For dairy farmers, embracing sustainable practices and protecting the environment are becoming top priorities.
Energy is the most critical area of that commitment to sustainability. From electricity, to heating and cooling systems for cows and to power modern equipment, dairy farmers are looking at ways to modernize their energy use.
“Renewable energy is something that we all need to embrace,” Stearns Bank agriculture account manager Chuck Parker said. “Many different states have begun to come to the table with initiatives that say they will have renewable energy in place for all farmers by 2050.
“You may look at that and say, ‘that’s a long time coming down the pike.’ But it takes a lot of work to get there. That’s where we’re starting from.”
States Adapting To Changes
Certain states have been very active revising their Renewable Portfolio Standards (RPS), which require that a specified percentage of the electricity that utilities sell comes from renewable resources.
States have created these standards to diversify their energy resources, promote domestic energy production and encourage economic development.
According to the Solar Energy Industries Association, 38 states, plus Washington D.C., have a RPS. Iowa was the first state to establish an RPS and since then the others have followed.
Dairy farmers are looking at new opportunities to generate their own energy, especially as installation costs continue to fall for technology. Examples include solar arrays and digestor systems that convert methane produced by cows into renewable energy.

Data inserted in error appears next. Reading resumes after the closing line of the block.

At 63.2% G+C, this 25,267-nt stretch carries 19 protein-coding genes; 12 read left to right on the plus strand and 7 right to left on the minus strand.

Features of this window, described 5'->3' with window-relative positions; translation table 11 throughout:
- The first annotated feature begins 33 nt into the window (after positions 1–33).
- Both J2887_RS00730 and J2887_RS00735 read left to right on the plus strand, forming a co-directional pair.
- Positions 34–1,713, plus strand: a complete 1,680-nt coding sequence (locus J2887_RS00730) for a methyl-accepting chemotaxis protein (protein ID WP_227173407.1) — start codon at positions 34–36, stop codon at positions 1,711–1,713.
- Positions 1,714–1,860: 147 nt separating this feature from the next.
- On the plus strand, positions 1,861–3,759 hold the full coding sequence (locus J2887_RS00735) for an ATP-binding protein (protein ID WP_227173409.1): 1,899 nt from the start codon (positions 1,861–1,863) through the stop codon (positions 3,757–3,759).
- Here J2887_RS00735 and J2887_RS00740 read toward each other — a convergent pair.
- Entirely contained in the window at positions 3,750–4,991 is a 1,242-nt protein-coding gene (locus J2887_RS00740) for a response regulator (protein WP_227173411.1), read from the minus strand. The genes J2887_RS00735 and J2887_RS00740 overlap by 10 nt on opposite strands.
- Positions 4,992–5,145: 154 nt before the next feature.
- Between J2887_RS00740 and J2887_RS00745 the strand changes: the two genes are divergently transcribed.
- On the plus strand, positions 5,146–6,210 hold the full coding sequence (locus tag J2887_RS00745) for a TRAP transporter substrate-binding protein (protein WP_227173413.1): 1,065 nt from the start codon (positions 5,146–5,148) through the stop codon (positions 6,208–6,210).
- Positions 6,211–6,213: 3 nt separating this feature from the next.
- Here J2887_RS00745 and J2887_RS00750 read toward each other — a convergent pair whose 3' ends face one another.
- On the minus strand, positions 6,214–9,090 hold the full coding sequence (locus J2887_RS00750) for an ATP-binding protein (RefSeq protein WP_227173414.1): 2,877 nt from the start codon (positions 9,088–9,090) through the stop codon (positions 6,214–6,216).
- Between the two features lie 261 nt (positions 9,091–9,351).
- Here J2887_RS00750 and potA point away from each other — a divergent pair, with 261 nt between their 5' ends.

Steph Faymoville, a sales specialist at GEA Farm Technologies, said most dairy farmers are turning to “green energy” as a way to offset other costs.
“Everywhere we go today, we’re surrounded by green energy,” Faymoville said. “Everything from solar panels to windmills are very common. Manure digestors have been around for the last 10-15 years. We’re changing how we look at them. We’ve been getting a better understanding at the science that goes on inside of those.”
Renewable Energy Is Working
When using the digestors, farmers can sell the energy back to the power grid for profit or use it themselves to power their barns.
“At GEA, our equipment is used primarily in fluids to and from the digestor. We don’t build the digestors, but we’re involved in a lot of those projects across the country. It’s amazing to see the strides we’ve made in the past 10-15 years,” Faymoville said.
Dairy producers are participating in U.S. Department of Agriculture programs to conduct energy audits of their operations or to install new technology to generate renewable power.
“Dairy farmers need to be aware of what is happening within their utility and how they can embrace this change,” Parker said. “This is something that is good for all of us. Climate change is something we all need to address.”
Parker said it’s important for dairy farmers to find the right lender that understands the impact that digestors can have on a farm, and the environment.
“Everything is expensive in the dairy industry, including input costs. But if you can find a way to make things less expensive for yourself down the road, you should look into it,” Parker said. “This is something that Stearns Bank will look at to finance. Whether it’s geothermal projects or anything with digestor technology, Stearns Bank would be happy to help you.”